One is a skin test for the condition, which affects around one in 100 people in the UK before they reach the age of 45, with a similar incidence worldwide; the other is a new drug which its makers claim is free of the side effects associated with earlier treatments.
Scottish scientists have developed a skin test which can identify within five minutes patients who are likely to be schizophrenia sufferers. The test is based on the fact that Niacin, one of the group B vitamins, causes a reddening, or flushing, of the skin in normal people, but in schizophrenics causes only a much reduced reaction, or none at all.
Researchers at the Craig Dunain Hospital in Inverness, led by Doctor Ian Glen, of the Highland Psychiatry Research Group, believe that the test may help researchers trace the cause of the illness and help predict deterioration. They feel that because it is such a simple way of identifying schizophrenia, it can be used with adolescents. Identifying teenage patients at an earlier stage and beginning treatment earlier gives a much higher likelihood of recovery.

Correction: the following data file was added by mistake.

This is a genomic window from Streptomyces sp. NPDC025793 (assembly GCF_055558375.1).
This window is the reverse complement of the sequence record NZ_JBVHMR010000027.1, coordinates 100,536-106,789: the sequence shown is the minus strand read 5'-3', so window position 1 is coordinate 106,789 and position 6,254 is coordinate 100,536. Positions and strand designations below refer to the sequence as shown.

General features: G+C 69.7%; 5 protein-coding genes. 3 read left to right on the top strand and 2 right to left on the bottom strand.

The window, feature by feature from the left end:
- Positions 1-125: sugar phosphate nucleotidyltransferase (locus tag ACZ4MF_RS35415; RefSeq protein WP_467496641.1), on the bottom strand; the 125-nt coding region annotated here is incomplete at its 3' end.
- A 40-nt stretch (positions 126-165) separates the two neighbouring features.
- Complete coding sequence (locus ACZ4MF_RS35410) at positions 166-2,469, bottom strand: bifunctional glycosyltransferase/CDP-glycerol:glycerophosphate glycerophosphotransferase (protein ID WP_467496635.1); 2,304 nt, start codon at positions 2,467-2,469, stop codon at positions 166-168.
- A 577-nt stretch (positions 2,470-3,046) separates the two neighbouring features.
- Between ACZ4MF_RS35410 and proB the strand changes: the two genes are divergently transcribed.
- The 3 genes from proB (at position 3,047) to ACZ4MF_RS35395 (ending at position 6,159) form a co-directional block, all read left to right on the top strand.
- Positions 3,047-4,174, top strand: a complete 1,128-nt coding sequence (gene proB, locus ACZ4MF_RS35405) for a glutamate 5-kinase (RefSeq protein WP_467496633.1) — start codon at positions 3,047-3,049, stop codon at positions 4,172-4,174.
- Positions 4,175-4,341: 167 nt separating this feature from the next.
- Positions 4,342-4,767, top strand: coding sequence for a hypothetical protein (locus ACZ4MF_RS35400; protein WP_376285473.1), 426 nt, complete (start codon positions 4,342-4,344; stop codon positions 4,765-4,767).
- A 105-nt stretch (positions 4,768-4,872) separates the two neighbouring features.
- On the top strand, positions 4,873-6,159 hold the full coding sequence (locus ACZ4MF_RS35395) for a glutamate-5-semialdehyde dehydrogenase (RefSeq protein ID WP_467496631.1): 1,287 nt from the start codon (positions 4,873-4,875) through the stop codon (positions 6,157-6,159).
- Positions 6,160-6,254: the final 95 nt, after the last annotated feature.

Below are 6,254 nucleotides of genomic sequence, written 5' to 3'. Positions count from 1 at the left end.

The new drug is Seroquel, close to being launched by the UK pharmaceuticals company Zeneca, which claims it is a revolutionary new treatment which has none of the side effects associated with other treatments of the illness, which include Parkinson's-disease-like tremors or involuntary movements of the arms, head or even tongue.
Seroquel, which has taken 20 years to research, develop and bring to market, received tentative approval from the US Federal Drugs Administration on Friday. Full approval is expected in the next few weeks.
Approval to market the drug in Britain is expected imminently and Zeneca has been recruiting a specialist sales force to market the drug here. It could be available by the end of the year.
Every year 35,000 people are admitted to hospital in the UK with schizophrenia and estimates suggest that 250,000 suffer from the illness at any one time in the UK. The incidents vary with age, with the highest rates occurring in young men aged between 16 and 25 and in women between 26 and 36.
The illness has been given maximum media exposure recently as Joe, a teenage character in EastEnders, has been diagnosed as suffering from it.
The National Schizophrenia Fellowship, which advised the programme on the illness, says that this has been the best way of educating the public.
"If I could have chosen one way of raising ... awareness of schizophrenia it would have been to have a character on the most popular UK soap opera develop the illness," said NSF chief executive Bharat Mehta.
"People can go for years without an accurate diagnosis and even then, families are reluctant to accept it as they don't want a member to be labelled as schizophrenic."Reuse content